Japan's Colonialism and Indonesia
Japan's rise to power challenged Europe's hegemony over Asia in the pursuit of a Japanese empire. Yet paradoxically, it was Japan's fall that had caused irreparable ruin of the colonial system over Eastern lands. The author describes how Japanese plans and policies toward Indonesia had grown out of the general Japanese colonial concept and how these policies were put into practice.
Japan had had plans for Indonesia for the purpose of gaining control of her rich resources long before she launched an aggressive war in the Pacific in December 1941. After February 1942, with Japanese conquest of the East Indies, Japan was able to wrest the Archipelago away from the Dutch. Compared with the machinery of the Dutch East Indies Government, the Japanese administration had a larger number of officials. Hence the Indonesians were virtually eclipsed by the new Japanese administrators. It is vital that the Japanese came to the Archipelago with the definite aim to eliminate all Dutch influence as quickly as possible from life in Indonesia.
Scope (Topics Covered, Time Period)
Part One covers largely the start of the Japanese expansion in East Asia, including Formosa, Korea and Manchuria. It also details the internal preparations for further expansion (1931-1936). Part Two details the Japanese plans and execution of the Occupation in Indonesia, covering different aspects of the Japanese rule in Indonesia during WWII, including the impact of the military policies in Indonesia, its administrative structure and the elimination of Western influence. The study terminates itself at the declaration of independence of Indonesia on 17 August 1945.
Argument (Methodology, Significance)
The author argues that with the Meiji Restoration in 1868 there commenced a new chapter in the history of Japan. Japan felt that she was capable of subjugating her adjacent territories. The rapid industrialization by means of state subsidies, improvement in agriculture, the abolition of feudalism and the adoption of a parliamentary but autocratic constitution on the Prussian model brought about an unprecedented revolution in the economic, social and political structure of the country.
Once the foundations of the state had been successfully laid on the Western technical prerequisites of power, Japan proceeded on an expansionist policy. The combination of emperor worship, revival of Shintoism as a national state religion and the spirit of Bushido, inevitably entrenched the ideology of expansion.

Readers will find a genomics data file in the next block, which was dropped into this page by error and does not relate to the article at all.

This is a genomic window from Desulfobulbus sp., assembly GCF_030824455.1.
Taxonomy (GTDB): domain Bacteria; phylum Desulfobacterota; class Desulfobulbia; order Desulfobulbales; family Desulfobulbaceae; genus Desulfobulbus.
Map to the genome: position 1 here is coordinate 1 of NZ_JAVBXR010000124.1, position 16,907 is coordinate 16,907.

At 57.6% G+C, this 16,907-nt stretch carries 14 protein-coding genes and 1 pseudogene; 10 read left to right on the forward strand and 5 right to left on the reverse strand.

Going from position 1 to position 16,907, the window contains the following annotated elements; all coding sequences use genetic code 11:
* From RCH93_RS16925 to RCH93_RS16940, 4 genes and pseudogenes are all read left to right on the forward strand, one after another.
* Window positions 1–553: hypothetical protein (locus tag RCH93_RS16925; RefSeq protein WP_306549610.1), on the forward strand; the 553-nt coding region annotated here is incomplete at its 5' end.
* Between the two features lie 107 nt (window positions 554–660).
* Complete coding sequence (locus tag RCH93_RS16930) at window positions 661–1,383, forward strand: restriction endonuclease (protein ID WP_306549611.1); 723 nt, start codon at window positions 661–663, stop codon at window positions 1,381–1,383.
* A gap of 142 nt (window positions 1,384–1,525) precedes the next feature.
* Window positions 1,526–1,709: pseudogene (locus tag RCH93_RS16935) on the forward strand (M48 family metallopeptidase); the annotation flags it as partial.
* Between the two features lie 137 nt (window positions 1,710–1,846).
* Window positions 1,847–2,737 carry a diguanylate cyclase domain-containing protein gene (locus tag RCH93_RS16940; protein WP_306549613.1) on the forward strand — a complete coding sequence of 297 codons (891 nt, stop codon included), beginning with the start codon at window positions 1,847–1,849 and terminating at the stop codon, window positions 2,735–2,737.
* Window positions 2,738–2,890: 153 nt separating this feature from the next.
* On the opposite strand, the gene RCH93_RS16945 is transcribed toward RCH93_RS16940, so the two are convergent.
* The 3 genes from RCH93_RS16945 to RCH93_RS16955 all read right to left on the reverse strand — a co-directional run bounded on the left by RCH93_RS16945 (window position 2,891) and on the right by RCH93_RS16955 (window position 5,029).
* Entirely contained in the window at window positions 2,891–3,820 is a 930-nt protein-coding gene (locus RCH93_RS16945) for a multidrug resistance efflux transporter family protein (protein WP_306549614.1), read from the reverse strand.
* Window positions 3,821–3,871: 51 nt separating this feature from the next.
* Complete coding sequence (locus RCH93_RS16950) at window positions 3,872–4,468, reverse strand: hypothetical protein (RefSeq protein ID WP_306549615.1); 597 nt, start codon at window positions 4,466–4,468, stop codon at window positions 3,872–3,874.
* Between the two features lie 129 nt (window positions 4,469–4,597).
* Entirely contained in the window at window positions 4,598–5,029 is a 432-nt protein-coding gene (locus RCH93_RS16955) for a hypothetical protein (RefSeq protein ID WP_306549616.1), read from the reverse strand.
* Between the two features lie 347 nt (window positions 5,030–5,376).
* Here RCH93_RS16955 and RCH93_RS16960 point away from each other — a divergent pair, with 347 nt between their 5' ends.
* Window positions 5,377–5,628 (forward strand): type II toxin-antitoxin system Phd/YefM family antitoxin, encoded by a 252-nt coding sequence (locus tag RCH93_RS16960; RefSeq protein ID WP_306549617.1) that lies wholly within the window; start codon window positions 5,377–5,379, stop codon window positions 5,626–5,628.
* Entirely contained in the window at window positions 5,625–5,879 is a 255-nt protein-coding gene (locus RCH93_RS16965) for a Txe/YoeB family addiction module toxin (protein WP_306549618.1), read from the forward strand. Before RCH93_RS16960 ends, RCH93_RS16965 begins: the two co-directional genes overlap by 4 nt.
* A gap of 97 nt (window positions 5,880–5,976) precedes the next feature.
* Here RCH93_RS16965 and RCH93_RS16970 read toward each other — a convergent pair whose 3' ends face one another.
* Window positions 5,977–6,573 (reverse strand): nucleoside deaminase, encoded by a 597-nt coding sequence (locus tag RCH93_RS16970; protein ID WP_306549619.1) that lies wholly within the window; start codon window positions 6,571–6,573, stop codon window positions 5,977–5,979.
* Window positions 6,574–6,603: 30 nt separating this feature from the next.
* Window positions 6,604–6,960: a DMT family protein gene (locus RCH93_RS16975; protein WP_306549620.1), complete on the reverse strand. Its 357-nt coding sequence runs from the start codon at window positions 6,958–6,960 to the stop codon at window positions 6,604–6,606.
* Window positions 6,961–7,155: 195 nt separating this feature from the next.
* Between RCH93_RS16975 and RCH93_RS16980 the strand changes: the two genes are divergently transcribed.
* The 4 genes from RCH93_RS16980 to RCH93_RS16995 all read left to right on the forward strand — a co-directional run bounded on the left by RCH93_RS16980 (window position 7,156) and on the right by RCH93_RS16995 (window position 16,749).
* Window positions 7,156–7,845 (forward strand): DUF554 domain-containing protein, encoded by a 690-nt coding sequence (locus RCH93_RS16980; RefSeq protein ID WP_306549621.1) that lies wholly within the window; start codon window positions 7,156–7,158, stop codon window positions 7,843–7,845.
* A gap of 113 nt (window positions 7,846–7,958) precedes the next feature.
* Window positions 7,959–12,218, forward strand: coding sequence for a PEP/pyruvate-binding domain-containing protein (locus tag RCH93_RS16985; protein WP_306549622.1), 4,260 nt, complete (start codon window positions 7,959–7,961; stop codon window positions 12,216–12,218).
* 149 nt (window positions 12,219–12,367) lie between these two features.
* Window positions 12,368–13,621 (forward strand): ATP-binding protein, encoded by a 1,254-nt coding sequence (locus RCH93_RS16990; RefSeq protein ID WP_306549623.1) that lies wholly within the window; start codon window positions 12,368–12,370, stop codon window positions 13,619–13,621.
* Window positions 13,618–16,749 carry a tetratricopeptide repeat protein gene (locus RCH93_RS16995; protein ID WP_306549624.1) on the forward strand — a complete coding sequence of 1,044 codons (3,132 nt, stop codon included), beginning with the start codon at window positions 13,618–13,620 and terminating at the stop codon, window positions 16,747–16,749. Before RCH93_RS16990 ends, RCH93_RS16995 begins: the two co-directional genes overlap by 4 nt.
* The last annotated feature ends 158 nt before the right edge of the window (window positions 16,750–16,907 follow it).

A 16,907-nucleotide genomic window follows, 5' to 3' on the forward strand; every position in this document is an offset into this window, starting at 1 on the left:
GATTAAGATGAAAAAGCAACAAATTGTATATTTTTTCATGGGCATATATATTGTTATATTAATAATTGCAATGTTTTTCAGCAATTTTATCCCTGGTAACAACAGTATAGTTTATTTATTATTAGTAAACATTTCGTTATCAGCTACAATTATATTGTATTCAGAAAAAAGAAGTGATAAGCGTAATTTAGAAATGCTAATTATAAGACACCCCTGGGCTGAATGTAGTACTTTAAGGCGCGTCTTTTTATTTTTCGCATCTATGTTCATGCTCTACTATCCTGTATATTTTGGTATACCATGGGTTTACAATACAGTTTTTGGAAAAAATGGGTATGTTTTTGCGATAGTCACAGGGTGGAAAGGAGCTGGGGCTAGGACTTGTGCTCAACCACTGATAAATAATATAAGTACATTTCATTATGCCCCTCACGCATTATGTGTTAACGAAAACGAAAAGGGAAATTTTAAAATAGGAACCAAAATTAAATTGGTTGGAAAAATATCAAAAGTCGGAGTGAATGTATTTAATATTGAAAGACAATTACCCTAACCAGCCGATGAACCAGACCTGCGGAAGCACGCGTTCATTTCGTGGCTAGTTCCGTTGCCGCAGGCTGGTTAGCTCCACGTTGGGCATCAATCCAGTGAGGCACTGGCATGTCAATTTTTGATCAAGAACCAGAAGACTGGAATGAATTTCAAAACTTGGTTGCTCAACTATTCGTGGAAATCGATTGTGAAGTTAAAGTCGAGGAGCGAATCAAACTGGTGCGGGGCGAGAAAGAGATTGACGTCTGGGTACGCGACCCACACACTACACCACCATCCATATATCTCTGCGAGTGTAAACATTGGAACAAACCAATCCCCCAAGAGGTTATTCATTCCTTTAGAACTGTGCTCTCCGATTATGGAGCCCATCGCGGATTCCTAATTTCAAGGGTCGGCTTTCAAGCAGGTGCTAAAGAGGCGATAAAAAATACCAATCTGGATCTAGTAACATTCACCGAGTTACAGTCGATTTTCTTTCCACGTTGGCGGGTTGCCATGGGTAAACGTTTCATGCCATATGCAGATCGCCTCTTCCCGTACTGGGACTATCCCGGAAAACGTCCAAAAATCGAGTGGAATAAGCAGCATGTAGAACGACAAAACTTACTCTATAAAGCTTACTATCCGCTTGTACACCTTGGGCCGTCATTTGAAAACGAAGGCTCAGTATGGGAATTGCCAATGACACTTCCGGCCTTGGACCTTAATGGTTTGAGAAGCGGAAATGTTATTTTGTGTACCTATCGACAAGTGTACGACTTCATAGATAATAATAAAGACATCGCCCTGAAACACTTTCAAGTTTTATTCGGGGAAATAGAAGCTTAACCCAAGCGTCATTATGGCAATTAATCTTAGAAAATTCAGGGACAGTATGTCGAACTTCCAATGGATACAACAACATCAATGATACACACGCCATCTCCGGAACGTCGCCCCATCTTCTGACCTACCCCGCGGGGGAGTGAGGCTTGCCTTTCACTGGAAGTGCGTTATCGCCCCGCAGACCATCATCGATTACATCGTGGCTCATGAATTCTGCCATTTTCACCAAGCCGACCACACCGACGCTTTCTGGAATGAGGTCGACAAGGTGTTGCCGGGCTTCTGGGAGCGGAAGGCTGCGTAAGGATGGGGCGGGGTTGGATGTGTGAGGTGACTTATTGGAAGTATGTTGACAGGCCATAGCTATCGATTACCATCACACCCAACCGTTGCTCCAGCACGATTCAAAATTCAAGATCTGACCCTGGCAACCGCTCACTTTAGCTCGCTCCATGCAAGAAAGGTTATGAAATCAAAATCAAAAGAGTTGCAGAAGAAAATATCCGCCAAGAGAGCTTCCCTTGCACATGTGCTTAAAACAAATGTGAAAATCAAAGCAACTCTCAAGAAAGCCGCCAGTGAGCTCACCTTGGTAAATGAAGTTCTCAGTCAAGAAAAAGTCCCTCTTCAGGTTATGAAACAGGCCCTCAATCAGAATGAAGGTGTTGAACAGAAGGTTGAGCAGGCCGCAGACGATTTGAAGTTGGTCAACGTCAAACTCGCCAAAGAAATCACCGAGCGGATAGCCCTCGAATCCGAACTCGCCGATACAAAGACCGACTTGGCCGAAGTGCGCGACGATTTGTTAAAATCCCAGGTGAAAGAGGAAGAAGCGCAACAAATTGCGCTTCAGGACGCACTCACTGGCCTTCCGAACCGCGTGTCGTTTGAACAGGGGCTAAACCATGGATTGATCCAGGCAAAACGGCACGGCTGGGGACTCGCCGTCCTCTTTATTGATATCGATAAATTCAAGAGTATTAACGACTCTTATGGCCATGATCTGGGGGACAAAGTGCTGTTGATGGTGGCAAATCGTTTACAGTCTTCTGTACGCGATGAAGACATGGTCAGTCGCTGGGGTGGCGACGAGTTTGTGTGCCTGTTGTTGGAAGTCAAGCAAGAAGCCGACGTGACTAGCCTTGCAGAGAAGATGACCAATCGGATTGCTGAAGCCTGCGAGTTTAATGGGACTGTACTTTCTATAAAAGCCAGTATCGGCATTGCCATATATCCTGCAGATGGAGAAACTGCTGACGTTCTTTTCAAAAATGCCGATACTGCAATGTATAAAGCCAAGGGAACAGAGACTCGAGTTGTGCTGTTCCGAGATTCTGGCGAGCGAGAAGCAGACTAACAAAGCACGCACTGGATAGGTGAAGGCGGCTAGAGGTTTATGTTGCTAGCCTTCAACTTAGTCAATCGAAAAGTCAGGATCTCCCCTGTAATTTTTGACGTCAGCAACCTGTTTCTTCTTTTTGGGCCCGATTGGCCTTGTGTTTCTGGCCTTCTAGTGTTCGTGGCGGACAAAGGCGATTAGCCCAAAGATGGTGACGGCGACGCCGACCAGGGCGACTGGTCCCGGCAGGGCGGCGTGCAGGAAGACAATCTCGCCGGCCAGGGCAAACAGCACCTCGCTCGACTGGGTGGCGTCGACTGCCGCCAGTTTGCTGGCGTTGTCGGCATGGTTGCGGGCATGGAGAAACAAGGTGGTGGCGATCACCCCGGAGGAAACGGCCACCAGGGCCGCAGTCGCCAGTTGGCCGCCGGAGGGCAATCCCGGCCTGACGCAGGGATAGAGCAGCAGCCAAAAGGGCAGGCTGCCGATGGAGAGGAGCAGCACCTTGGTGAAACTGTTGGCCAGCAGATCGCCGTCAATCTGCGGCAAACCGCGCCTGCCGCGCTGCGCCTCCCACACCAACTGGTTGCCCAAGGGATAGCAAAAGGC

In addition, the author asserts that with the 1934 "Monroe Doctrine for Eastern Asia", which emphasized Japan's special responsibility and mission for the preservation of peace in Eastern Asia, Japan took steps to establish her predominance in the region. The "South Seas Areas" had been described as a pivotal point for world commerce, a sphere necessary and indispensable in the industries and national defense of the Japanese people. The "South Seas Areas" had not been mentioned in the 1940 plan since they formed part of the outer ring of the Co-Prosperity Sphere. However, the ties linking them to Japan would be looser than those of the more closely associated territories and their role still more subordinate. The writer therefore argues that the method, period of implementation and in what form and the scale of the Japanese Co-Prosperity Sphere was to come about was largely dependent on the circumstances.
During the Japanese Occupation, the occupiers recognized that the Indonesians were not a static group of people without any principles or convictions. They perceived that there were deep-rooted ideas and traditions which were often contradictory to each other and made the conduct of administration more complex. However, the author asserts that the main issue was that the Japanese military were leading in the decision-making process, and they were ill-equipped for the knowledge of administration skills needed. What the Japanese aimed in Indonesia was the setting up of a political economic structure which would have the appearance of freedom, combined with complete economic dependence and spiritual unity with Nippon. However, the superficial nature of this form of freedom failed to impress the nationalists of the middle of the twentieth century, who had always considered the combination of political and economic relations between their native country and overseas as fatal, and who therefore on principle regarded nationalism and socialism as the two inseparable forms of expression of their anti-colonial activity.
Annotated by Michelle Djong